Ghana Must Go by Taiye Selasi

9781594204494Ghana Must Go touches on the difficulties immigrants face in trying to establish roots and to fit into a new country with its different cultural expectations.

Starting with the longest death scene I can recall in a book (60 pages from memory), we are taken deeper into events that test the fragile foundations of the Sai family. Fear, secrets and a little pride helps trigger the fragmentation of the family.

Mostly told in flashback, each family member’s journey is revealed step by step. Suspicion, jealousy and hostility are exposed and eventually we find out the reasons behind the destructive emotional climate affecting the family.

It took a little while for me to follow what was happening. I found the first part of the book to be the most difficult. At times more poetry than straight forward narrative, we are given a first glimpse into the Sai family through the memories of the dying Kweku – as if parts of his life are “flashing before his eyes”.

Subsequent sections add memories from other view points as we are introduced to other family members, and we are shown how badly fractured their relationships have become. It is only when the family is forced back together by Kweku’s death that secrets can be relinquished, forgiveness can replace guilt and blame, and the hope of reconciliation becomes possible.

The journey isn’t always pleasant. Some of the situations in the book are quite confronting. A couple of brief scenes of graphic sexual content could be seen by some as offensive, but unlike the case of so many other books, I found those scenes were not gratuitous at all. They were intended to be disturbing. They didn’t treat the portrayed events lightly and were not included without significant purpose.

Recently I have written about my reluctance to re-read books. While reading through this one I started to realise I could very easily return to it before too long. I enjoyed it and know there is more I could discover from a second reading.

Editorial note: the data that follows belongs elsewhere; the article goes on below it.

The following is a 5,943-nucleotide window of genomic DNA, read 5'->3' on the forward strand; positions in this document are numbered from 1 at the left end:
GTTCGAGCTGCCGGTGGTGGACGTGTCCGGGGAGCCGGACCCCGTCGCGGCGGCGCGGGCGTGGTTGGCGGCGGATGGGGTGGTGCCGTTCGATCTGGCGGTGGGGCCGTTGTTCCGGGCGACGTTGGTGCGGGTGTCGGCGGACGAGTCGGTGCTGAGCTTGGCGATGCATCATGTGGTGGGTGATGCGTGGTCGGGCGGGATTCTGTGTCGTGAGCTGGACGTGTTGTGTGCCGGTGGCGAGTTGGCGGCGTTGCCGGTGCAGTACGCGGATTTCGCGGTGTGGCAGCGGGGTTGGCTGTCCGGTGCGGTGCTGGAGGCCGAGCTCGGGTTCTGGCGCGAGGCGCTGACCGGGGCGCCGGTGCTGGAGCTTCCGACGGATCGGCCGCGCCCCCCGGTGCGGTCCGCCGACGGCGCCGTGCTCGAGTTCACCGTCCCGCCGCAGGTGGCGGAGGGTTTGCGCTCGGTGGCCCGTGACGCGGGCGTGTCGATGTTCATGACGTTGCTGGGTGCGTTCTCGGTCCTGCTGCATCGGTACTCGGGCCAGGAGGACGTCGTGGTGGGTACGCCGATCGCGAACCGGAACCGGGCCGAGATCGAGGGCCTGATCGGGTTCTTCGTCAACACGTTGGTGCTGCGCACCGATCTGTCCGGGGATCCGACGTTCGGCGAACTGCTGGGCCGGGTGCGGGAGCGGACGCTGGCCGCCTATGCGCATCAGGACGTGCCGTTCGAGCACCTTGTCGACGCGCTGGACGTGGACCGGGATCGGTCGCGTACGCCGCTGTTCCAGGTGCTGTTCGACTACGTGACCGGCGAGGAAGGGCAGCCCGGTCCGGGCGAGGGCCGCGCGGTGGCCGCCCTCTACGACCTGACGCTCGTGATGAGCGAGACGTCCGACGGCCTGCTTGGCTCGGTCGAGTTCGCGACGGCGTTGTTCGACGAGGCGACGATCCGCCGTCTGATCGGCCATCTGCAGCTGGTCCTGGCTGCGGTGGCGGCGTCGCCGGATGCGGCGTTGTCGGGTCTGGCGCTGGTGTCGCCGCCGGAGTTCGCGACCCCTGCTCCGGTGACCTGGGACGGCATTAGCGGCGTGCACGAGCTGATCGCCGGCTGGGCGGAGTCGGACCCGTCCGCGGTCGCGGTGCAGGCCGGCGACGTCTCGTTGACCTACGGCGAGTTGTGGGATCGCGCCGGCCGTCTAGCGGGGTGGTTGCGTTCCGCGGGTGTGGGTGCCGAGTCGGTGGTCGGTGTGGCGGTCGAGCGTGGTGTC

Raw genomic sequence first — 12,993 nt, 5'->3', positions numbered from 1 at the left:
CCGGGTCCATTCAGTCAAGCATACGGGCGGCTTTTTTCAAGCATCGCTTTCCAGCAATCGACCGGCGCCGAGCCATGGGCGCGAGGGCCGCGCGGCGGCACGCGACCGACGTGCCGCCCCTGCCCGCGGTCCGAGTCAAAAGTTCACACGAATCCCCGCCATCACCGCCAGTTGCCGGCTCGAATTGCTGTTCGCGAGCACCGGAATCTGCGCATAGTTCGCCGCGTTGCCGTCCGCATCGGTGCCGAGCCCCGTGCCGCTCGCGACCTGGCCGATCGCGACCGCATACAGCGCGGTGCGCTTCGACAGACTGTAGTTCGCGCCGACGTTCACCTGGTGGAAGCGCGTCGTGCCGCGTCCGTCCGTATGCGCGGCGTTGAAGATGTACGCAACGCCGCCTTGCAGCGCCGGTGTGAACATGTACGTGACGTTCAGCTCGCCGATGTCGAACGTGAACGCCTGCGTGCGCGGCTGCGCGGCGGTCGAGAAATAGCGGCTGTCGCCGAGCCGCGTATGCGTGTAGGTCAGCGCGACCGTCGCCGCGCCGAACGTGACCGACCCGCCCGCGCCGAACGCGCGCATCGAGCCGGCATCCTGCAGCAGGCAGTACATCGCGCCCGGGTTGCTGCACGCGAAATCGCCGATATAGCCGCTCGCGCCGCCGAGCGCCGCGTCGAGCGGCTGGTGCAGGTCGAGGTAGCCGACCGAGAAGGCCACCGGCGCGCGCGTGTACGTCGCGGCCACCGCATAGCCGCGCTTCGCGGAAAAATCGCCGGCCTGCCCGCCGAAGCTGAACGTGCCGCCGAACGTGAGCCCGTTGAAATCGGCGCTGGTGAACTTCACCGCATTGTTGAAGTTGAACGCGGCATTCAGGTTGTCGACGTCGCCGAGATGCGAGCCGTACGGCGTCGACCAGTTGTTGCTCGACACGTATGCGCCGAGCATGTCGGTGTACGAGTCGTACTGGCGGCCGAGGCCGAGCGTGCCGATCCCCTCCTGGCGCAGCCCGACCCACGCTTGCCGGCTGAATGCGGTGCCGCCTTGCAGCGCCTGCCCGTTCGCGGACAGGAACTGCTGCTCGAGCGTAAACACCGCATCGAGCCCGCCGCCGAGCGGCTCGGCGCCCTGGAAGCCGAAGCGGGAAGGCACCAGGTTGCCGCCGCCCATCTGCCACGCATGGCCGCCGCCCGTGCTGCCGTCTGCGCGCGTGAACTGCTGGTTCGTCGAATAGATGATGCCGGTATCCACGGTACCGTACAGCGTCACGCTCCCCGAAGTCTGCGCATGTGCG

4 thoughts on “Ghana Must Go by Taiye Selasi

  1. : ) Thank you so much for the review. I bought (a few weeks or so ago) a copy — for someone else — so I wouldn’t forget about it. I think, then, I’ll be able to borrow it through the kindle cloud when I have time to read it. I’m in the middle of two other books right now because of you; one of the two is by an author you wrote about here, but a different book and entirely via sound (what (?) is that called… Audible)… THE SPANISH BOW (Romano-Lax). Not only that, you’ve gotten me into a genre. I’ve bought MARCH VIOLETS (recommended by amazon when I was looking at THE DETOUR. From the descriptions, though, I’ll probably pick and choose on the Kerr (who I don’t think you’ve mentioned) titles — already removed from my wish list the one I thought I’d want to read with “Czech” in the title (darn), while that could possibly change. Right now, I have the two related books by him that touch on Cuba in my wish list.

    1. Hi Marleen, The Spanish Bow is one I definitely want to read, but it will have to wait until I’ve worked my way through the (too) many books I’ve bought recently. At the moment I can’t justify buying more while so many recent purchases remain unread.

      I’ve almost finished my current book and haven’t decided what to tackle next. I’m expecting another in the mail any day now. If it arrives before the weekend I think I’ll start on that one: Blind Man’s Garden by Nadeem Aslam. If it doesn’t arrive in time I might start with NW by Zadie Smith.

      I’m trying to alternate between “literary” books and “popular fiction”. It’s the turn of “literary” book next.

  2. Hi there. There’s no point in buying more books in my world, right now, either. Even though I’m not reading it yet, I did already buy THE DETOUR (electronic, but not Audible, form) on the same day I bought her other book. I also have a “like new” hardback copy of WORLDSHAKER (on a shelf) to look forward to. Oh, and there’s the combo Whispernet and e-book — Whispersync — WATERSHIP DOWN. But I think GHANA MUST GO is next.

    1. My problem at the moment is deciding which book to start next. I’m still hoping to receive Blind man’s Garden in the next day or two so have decided against starint anything that would take too much of a time commitment. For now I’ve returned to a biography of Lee Krasner that I’d put aside a couple of weeks ago.

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